Thursday, April 2, 2009

Sweden's Parliament Affirms Same-Sex Marriage

The Swedish Parliament voted overwhelmingly on Wednesday to recognize same-sex marriage, becoming the seventh country worldwide to do so.

The new law passed on Wednesday by a vote of 226 to 22, and will become effective beginning May 1, 2009. Sweden will join the Netherlands, Belgium, Spain and Norway, Canada, and South Africa, and the US states of Massachusetts and Connecticut, in recognizing same-sex marriage.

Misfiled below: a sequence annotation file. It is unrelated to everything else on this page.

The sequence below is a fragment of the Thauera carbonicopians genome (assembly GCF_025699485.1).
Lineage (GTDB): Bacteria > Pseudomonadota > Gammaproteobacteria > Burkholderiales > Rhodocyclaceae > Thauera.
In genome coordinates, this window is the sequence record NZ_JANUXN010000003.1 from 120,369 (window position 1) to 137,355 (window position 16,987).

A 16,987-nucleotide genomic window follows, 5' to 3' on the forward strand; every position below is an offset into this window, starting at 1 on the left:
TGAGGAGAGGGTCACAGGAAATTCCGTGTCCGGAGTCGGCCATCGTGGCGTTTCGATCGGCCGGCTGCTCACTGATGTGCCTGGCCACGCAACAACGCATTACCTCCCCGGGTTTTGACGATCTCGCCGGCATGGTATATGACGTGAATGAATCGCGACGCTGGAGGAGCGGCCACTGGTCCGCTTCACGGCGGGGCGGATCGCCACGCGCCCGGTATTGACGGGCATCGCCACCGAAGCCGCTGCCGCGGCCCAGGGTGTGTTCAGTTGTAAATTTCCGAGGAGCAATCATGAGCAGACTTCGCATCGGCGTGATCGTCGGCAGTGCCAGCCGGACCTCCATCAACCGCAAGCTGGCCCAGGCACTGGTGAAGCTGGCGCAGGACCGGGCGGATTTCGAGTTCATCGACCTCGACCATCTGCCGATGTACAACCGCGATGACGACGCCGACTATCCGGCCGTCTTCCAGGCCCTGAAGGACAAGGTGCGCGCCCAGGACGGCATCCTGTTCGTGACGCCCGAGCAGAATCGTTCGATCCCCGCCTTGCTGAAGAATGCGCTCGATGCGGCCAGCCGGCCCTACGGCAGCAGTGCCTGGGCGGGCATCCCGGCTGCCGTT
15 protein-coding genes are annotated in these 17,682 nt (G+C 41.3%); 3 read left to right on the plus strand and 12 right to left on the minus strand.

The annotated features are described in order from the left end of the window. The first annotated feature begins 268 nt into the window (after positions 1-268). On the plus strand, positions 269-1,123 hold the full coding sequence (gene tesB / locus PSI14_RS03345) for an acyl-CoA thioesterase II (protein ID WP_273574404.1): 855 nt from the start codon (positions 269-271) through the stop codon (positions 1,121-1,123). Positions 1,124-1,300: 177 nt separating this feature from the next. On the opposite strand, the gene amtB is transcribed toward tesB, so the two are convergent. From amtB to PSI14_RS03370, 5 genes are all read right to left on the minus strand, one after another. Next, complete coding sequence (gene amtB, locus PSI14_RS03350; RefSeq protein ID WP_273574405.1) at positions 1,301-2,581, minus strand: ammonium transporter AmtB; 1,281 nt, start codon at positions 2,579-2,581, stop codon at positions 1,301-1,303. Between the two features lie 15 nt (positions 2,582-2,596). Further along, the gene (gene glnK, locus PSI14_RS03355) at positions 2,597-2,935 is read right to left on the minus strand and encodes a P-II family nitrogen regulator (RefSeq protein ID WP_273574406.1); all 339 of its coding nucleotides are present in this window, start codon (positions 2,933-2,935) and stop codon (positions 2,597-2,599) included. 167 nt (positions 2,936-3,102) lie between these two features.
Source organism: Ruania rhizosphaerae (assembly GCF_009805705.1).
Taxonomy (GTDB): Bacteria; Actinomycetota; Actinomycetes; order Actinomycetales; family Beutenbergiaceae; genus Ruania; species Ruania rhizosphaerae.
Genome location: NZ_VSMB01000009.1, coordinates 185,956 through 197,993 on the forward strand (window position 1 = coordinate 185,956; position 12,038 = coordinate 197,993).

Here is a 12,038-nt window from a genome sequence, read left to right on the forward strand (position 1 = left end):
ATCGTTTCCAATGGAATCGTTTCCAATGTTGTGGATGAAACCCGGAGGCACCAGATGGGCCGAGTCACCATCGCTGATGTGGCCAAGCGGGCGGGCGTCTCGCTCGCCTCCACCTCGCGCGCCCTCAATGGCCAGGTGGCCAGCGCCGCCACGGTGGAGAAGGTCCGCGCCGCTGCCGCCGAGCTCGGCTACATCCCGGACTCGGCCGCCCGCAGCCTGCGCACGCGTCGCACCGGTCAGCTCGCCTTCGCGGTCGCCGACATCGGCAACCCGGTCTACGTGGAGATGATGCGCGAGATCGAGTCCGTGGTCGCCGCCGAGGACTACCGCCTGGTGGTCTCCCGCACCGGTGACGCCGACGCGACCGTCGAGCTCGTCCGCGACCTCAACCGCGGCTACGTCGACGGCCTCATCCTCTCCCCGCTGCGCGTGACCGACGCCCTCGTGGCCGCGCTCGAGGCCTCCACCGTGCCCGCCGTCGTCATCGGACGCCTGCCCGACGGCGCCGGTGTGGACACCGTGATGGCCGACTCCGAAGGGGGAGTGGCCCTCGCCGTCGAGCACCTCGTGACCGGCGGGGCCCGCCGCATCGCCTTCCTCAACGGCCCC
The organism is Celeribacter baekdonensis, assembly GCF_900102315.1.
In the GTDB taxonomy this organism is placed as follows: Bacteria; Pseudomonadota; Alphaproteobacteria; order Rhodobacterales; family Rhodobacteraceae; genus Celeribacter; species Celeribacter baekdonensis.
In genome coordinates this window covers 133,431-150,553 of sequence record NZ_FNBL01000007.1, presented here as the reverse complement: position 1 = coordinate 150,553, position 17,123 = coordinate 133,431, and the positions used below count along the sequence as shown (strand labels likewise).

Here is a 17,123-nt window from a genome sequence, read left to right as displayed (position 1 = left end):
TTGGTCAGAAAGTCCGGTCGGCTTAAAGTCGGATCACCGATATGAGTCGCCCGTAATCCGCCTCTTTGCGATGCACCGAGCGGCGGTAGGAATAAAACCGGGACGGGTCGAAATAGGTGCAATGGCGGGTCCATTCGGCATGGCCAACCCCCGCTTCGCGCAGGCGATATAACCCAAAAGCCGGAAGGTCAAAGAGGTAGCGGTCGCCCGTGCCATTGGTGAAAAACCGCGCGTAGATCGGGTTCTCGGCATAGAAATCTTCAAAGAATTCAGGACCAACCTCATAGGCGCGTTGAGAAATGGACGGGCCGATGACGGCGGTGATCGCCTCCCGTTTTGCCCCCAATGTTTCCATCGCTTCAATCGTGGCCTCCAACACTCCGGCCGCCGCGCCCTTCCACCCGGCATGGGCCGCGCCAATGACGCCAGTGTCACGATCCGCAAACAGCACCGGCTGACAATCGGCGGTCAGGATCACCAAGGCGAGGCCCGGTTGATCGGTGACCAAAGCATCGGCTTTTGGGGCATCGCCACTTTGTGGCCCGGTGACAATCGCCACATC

Sweden was one of the first countries to give gay couples legal "partnership" rights, in the mid-1990s, and allowed them to adopt children from 2002.

As reported by BBC News:

"The decision means that gender no longer has an impact on the ability to marry and that the law on registered partnership is repealed," the government said on its website.

Six of the seven parties in parliament backed the bill, while the Christian Democrats, one of four parties in the governing coalition, refused.

The Lutheran Church, the largest church in Sweden, has offered to bless gay partnerships since January 2007, but has still not given formal backing to the term "marriage", and will allow individual pastors to refuse to carry out gay weddings.

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